Lennette joins Perilchute Response Planning Systems, LLC.

November 21, 2012

Perilchute Response Planning Systems, LLC. is a emergency planning and preparedness firm (www.perilchute.com)  dedicated to the creation of web-based tools that enable emergency planning and collaboration among organizations having a vital role in the response and recovery of local communities.

Perilchute Response Planning Systems, LLC has a number of products available and in development that can assist you in preparing your organization for anticipated and unexpected disaster events. Our suite of web-based tools includes:

· ChurchSAFE (www.churchsafeplan.com)

· SynagogueSAFE (www.synagoguesafe.com)

· CBOSafe – currently in development

· SmallBizSAFE – currently in development

The Perilchute Team includes Laurie Friedman, Doug LaMar and Lennette Dease

Our combined experience of more than 75 years in emergency response and emergency planning allow us to create effective and affordable plan writing tools.

With all this experience you can count on us to:

  • Know the importance of planning for emergencies.
  • Understand the value of thinking through what you need to do.
  • Know how to organize critical information and present it exactly the way you need it in an emergency.
  • Demonstrate that emergency planning can be a simple, interesting and engaging activity.

We will continue to provide innovative tools to promote readiness within your congregation. Soon, we will have a network of approved consultants and vendors. Right now, you can connect with us on Facebook and Twitter. We will be there to share ideas and expert advice.


Weeks after Sandy, churches continue to help lead relief effort

November 21, 2012

 Reblogged from CNN Belief Blog:

By Sarah Hoye, CNN Follow @SarahHoyeCNN

Coney Island, New York (CNN) – Pastor Connie Hulla heads down the street toward the setting sun, her cowboy boots clicking against the sidewalk.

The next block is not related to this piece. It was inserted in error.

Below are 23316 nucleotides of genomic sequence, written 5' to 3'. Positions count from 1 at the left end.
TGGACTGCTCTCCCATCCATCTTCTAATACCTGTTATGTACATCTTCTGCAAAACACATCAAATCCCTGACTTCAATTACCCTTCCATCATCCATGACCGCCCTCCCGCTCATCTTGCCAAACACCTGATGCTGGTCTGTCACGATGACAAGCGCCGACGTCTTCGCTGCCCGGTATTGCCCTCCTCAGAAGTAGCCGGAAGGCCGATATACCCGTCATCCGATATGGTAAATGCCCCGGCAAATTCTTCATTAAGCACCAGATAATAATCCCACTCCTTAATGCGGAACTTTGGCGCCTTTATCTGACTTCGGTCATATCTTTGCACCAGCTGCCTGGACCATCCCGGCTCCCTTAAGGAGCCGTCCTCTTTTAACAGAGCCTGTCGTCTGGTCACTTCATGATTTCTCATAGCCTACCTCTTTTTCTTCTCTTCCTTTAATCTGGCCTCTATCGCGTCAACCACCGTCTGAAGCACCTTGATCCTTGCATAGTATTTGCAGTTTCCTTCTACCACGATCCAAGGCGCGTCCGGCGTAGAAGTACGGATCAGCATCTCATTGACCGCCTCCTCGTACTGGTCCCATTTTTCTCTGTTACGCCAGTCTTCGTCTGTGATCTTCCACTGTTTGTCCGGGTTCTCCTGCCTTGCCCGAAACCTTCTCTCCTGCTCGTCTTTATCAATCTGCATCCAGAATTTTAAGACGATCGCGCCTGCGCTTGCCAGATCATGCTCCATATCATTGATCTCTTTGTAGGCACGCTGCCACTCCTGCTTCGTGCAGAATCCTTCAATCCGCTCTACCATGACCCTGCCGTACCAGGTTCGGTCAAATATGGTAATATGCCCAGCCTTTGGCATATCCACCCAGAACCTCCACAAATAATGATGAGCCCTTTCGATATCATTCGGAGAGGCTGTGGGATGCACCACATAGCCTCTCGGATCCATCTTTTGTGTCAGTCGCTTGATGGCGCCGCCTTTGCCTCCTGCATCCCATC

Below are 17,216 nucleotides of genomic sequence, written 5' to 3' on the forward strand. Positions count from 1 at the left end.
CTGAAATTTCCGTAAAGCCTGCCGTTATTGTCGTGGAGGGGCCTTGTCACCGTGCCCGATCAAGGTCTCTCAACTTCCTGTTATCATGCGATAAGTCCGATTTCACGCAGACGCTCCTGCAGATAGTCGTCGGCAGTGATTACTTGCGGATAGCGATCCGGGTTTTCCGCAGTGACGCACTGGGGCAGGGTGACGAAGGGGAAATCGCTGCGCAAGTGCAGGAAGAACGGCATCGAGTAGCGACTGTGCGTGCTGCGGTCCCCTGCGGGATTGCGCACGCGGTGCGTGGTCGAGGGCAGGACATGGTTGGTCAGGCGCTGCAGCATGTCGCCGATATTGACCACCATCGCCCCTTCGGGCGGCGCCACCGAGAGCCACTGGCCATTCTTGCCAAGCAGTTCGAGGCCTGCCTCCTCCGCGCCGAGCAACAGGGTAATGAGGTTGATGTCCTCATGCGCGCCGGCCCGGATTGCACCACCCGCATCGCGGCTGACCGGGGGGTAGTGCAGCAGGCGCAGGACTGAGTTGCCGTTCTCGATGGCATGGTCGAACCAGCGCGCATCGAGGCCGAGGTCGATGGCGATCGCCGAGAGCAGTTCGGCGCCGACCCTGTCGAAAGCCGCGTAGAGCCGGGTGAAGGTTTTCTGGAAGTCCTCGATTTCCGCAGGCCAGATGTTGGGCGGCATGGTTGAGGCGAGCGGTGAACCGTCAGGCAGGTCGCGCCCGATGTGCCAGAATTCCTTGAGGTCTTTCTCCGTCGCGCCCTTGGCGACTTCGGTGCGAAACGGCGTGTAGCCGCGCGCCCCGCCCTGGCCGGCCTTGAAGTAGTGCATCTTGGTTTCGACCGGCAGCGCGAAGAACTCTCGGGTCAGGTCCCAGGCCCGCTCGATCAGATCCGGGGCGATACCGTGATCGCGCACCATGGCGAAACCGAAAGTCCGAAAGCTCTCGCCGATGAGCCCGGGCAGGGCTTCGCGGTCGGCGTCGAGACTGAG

“Don’t worry, we have plenty of food inside,” she calls out over the rumble of a commercial generator to a line of residents snaking around her Coney Island Gospel Assembly church.

Read more… 1,093 more words

Text, don’t call when natural disaster strikes

May 30, 2012

WASHINGTON (Reuters) – It is better to send text messages than to call when natural disasters strike and networks get congested, a senior U.S. official said on Wednesday, also urging people to add battery-powered cell phone chargers to their storm emergency kits.

Craig Fugate, head of the Federal Emergency Management Agency, told reporters that forecasts for a “normal” Atlantic hurricane season should not keep those in potentially affected areas from getting ready for storms that could make landfall.

“There is no forecast yet that says where they are going to hit or not hit. So if you live along the Gulf Coast, the Atlantic, and as far inland as the folks in Vermont found out last year, you need to be prepared for this hurricane season,” Fugate said at a White House news briefing.

The U.S. government is working to extend its public alert warning system beyond radio and television to mobile networks, Fugate said, noting that most new and upgraded cell phones have the capacity to receive such emergency notices.